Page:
Another reason critics are ridiculing the idea of making morning after pills more easily available to teens is because it may encourage them to engage in unprotected sex, increasing the chances of contracting an STD.

“The problem is that this doesn’t do anything about sexually transmitted diseases and HIV; We want them using condoms.” said John B. Jemmott, a professor at the University of Pennsylvania and developer of an abstinence-only sex education.

“The safest way to not only avoid unplanned pregnancies, but also STDs is by just not having sex,” 
said Jerelds. 

By Jasmin Harris
With contributions from The New York Times
Video, Patti Lee

Plan B One Step
Next Choice
Center for Disease Control and Prevention
Pro Life America
Advocates for Youth

November 6, 2012

TALLAHASSEE, FL -A Massachusetts teenager is affording blind students across the nation the opportunity to do the unthinkable—play tennis.

Blind tennis, which was originally started in Japan in 1984, has finally made its debut in the U.S. with the help of 17-year-old Sejal Vallabh.

The high school senior and Massachusetts native became acquainted with the sport after doing an internship in Japan.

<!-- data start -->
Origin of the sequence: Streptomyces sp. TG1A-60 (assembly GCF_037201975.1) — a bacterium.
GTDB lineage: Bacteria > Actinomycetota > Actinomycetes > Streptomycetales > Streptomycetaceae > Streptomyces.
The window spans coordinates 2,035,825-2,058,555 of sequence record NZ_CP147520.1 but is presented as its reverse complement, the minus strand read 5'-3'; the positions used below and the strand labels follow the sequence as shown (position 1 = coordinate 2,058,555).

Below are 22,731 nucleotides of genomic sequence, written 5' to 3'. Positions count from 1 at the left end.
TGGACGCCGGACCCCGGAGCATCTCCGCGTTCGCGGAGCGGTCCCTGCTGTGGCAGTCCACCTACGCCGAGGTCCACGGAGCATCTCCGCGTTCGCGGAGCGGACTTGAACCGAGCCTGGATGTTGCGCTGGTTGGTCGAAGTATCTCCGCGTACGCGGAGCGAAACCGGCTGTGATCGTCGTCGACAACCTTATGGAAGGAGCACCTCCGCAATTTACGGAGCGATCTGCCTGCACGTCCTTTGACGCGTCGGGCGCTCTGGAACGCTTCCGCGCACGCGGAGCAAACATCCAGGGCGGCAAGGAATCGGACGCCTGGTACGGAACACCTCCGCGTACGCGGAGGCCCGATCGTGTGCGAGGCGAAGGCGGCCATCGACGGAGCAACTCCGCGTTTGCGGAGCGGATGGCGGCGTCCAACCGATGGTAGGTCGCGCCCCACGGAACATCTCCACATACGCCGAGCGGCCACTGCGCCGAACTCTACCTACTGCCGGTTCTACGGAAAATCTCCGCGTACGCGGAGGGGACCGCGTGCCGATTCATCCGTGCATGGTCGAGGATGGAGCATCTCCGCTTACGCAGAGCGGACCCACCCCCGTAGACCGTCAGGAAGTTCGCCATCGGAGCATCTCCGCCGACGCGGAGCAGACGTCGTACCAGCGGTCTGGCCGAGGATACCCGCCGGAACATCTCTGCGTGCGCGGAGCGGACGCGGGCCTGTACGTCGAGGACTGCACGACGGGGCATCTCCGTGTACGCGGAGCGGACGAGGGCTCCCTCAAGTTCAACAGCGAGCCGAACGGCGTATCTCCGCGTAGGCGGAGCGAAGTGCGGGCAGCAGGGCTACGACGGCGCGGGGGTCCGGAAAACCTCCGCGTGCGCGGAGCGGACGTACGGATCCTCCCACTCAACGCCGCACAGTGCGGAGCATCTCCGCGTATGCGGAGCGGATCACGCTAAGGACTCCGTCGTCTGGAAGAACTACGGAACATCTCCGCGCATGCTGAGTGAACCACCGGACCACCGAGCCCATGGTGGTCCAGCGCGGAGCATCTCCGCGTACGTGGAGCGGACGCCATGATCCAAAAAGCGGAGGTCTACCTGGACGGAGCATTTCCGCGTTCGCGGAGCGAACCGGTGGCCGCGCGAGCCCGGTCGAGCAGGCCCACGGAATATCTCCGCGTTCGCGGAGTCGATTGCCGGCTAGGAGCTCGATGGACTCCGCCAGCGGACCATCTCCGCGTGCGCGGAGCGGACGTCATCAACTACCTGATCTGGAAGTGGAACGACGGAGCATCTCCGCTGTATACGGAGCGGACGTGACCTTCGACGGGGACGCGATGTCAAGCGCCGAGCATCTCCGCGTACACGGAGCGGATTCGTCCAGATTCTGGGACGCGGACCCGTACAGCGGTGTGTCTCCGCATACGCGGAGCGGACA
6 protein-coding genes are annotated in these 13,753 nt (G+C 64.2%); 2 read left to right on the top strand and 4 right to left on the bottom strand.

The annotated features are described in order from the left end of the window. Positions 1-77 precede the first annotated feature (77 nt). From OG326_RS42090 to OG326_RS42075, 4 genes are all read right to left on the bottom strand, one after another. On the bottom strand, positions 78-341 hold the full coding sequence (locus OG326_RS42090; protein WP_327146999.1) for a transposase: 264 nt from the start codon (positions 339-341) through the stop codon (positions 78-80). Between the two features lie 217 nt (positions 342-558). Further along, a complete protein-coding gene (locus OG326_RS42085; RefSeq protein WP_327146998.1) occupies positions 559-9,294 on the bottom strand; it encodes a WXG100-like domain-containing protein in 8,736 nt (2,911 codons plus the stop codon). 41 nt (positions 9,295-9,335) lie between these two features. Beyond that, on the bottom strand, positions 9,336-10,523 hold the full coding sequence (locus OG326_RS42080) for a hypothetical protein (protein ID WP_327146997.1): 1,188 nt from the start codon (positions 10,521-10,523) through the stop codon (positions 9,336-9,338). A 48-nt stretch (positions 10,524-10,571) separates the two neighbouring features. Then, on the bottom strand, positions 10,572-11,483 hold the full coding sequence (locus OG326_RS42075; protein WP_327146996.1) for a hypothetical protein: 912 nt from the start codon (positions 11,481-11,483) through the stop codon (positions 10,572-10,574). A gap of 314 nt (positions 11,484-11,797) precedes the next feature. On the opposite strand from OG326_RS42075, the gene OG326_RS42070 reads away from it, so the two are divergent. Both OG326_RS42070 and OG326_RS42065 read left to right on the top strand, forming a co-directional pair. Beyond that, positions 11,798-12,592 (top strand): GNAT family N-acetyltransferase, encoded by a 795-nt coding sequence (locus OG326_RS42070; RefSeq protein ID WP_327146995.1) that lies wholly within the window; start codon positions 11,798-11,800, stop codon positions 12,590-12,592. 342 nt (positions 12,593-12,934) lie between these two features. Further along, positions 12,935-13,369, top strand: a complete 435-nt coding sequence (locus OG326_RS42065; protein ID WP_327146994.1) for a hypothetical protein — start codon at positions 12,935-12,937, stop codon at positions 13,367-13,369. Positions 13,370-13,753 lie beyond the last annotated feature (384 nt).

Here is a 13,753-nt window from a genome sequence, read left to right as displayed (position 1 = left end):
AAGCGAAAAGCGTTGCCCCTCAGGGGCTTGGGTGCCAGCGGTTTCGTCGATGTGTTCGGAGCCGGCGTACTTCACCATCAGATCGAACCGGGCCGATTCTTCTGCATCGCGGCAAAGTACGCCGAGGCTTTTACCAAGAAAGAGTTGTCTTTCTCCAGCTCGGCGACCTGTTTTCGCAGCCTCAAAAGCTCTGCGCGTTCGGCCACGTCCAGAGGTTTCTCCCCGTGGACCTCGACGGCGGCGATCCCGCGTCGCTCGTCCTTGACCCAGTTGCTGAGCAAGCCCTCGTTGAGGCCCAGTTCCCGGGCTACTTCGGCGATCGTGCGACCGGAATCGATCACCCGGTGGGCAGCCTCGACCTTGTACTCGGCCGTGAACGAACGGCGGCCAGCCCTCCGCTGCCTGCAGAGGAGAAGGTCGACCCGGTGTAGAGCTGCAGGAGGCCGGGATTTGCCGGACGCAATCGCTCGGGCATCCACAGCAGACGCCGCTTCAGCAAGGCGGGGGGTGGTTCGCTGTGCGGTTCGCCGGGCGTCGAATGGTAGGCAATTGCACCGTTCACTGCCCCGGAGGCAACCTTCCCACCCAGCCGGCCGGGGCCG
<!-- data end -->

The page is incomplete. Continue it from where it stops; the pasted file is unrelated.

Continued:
"After I saw it there, I knew that I wanted to recreate the sport that I had seen back in the U.S.," Vallabh said.

Upon returning home from her internship, Vallabh established Tennis Serves, a non-profit organization that promotes blind tennis in the U.S.

"I didn't know someone with no vision could play tennis until I came to this school," Jonathan, a teenager from Modesto, said.

Unlike traditional tennis, in blind tennis the courts are smaller, the nets are lower and the rackets have larger heads and shorter handles. Players know they have stepped out of bound if their feet touch strings on the floor. Also, rather than a standard tennis ball, players use a foam ball with beads inside that rattle when hit.

"The most difficult thing to teach is timing their stroke," said Vallabh. "Being able to listen to the ball, locate it using their sense of hearing and swing at the precise moment the ball goes by is really difficult to teach."

Along with starting blind tennis programs at Perkins School for the Blind in Massachusetts, Vallabh has also assisted in starting blind tennis programs at Lighthouse International in New York City and California School for the Blind.